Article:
Theodoros Kolokotronis (1770 – 1834)

“Seventy members of the Kolokotroni family are said to have been killed in fights against the Turks between 1762 and 1806. Theodoros was born in the village of Libovitsi, on Ramovouni Mountain in Messini. He lost his father while still a boy. At a very young age he joined the life of Klephts and at 17 he was a chieftain.

At the hard times of the Klephts, he left to the Ionian Islands, under Venetian occupation at the time. In 1807, he took an active part in the battle of Lefcada Island, when Ali-pasha attempted to conquer it. Later, in 1810 having sided with the English, he took on to organize some of their military forces. He was promoted to the rank of Major due to his bravery. During his stay in the Ionian Islands, he was initiated into the Association of Friends. Being very experienced as a klepht and military, he went to Mani where he started to plan the Revolution. His first act of war was when he gave the first decisive stroke in Valtetsi. Later, after certain systematic actions, he took back Tripolitsa. He had worthy fighters by his side, children and nephews: Plapoutas, Nikitaras, Panos, Genneos, Anthony Kolokotronis and others. With so many valiant men close to him, he crushed the 23,000 foot and 6,000 horse cavalry of Dramalis in Dervenakia. Only 3,500 survived and went to Corinth.

Sad events succeeded those glorious victories. After civil conflicts –drawback reaching our days– they revoked him the rank of Lieutenant General and put him in prison for four months in Hydra, in January, 1825. He was released after Imbrahim’s invasion. While the whole of Peloponnesus were having hard times, he and his men kept fighting their own battles, starting guerrilla warfare which lasted three years. He managed to put a stop to Imbrahim’s plans, until the Sultan was forced to recognize the first independent New Greek State; or else the revolution would have failed. Luckily, a Governmental Committee, headed by Andrew Zaimis, recognized Kolokotronis as Lieutenant General, thus honoring his military genius, prudence and bravery. The contribution of ‘Old Man of Morias’ –as we call him– is mentioned extensively in the pages of Greek history. He is the father of the Victory and Freedom. He began and ended the Revolution of 1821.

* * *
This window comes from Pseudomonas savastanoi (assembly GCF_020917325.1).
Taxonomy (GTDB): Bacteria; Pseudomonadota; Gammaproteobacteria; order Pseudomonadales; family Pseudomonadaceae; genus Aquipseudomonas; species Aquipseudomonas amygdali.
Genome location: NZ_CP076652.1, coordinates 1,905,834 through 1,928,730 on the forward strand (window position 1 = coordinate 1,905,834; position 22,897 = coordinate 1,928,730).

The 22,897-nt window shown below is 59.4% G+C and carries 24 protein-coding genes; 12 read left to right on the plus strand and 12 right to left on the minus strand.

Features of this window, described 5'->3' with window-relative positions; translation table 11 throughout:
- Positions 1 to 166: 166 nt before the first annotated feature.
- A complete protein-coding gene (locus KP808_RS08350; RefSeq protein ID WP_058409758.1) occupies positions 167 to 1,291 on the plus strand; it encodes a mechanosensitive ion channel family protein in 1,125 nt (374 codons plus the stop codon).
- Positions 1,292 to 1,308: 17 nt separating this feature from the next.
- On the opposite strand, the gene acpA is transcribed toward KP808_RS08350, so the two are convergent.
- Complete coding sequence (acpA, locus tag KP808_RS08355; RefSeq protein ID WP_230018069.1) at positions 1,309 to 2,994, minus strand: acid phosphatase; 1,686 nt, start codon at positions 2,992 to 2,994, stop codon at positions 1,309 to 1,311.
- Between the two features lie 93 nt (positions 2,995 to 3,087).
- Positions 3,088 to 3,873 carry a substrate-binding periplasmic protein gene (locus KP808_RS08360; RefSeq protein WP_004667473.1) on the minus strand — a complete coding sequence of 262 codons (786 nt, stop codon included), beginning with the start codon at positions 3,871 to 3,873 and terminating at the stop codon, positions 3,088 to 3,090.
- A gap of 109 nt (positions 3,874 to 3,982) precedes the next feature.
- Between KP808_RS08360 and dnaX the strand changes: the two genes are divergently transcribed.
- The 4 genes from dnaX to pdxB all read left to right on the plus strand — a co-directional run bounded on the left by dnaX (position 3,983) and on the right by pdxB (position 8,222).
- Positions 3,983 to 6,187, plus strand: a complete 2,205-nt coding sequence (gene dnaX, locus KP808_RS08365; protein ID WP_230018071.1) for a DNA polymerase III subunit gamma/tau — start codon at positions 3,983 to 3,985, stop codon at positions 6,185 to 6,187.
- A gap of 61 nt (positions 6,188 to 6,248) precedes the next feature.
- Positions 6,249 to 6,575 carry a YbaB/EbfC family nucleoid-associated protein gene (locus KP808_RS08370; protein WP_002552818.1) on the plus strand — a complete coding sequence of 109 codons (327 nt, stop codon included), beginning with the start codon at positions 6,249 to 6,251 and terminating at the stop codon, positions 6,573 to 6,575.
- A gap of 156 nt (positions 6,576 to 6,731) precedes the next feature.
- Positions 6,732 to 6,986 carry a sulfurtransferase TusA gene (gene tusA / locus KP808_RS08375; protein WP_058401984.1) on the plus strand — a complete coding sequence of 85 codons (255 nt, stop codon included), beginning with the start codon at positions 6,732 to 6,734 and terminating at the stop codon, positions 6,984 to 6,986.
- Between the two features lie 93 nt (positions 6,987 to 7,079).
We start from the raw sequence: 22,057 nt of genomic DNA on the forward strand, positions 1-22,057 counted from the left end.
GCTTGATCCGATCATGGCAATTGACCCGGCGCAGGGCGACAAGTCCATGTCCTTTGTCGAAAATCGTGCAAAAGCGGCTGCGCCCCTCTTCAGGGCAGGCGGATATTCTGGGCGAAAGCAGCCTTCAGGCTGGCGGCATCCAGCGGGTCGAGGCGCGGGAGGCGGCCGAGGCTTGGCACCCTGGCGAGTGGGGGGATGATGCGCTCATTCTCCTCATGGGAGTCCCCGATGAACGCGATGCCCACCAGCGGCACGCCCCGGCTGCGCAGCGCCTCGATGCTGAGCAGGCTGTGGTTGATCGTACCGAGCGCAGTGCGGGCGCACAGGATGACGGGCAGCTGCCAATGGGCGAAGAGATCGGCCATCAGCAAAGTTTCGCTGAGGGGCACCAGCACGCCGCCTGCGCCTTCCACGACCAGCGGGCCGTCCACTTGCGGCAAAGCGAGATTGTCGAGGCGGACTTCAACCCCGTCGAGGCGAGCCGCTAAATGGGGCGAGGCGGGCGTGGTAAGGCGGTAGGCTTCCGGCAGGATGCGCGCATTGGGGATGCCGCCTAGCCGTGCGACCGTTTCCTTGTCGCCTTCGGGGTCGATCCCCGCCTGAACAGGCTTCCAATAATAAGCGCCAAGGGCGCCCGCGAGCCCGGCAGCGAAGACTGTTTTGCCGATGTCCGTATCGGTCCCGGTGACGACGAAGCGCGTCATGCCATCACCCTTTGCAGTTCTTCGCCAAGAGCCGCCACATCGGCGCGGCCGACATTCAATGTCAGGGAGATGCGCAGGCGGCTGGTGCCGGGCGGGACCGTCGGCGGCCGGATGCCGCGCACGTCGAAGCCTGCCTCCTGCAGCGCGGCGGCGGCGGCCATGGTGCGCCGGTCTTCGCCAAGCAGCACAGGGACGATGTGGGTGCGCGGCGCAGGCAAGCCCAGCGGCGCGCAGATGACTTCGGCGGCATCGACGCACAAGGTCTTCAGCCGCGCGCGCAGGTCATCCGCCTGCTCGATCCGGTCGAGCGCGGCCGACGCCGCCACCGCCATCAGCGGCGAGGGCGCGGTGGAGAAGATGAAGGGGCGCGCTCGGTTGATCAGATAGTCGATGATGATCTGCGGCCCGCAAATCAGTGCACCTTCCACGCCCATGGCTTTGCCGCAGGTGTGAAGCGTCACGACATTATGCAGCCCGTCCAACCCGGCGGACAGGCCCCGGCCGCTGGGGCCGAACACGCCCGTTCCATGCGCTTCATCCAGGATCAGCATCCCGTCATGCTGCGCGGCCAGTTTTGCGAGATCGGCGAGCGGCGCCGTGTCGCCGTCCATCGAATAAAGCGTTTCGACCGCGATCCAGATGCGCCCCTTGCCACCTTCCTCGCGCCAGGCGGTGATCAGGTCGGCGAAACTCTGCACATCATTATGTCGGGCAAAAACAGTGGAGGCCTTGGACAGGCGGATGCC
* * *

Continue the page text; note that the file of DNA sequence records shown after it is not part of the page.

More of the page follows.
Having walked down the sloping corridor, we find ourselves in a small paved room. On the left, I placed the main figure of the composition, the heart and soul of the revolution. He is at the age of 51, after the victory in Valtetsi. He is resting, dignified and contemplative. I have divided the place into various smaller parts, with matching bulk sizes. Here, too, I stress the grey forms with the help of vegetation, the colors of flowers so as to determine the season the first critical battles took place, spring.

The whole décor is made of sackcloth, glues, gypsum, nettings, having unity in variety. I have also created empty spaces –pauses– so that the big sizes would ‘breathe’ with the right openings. Just below this composition is…”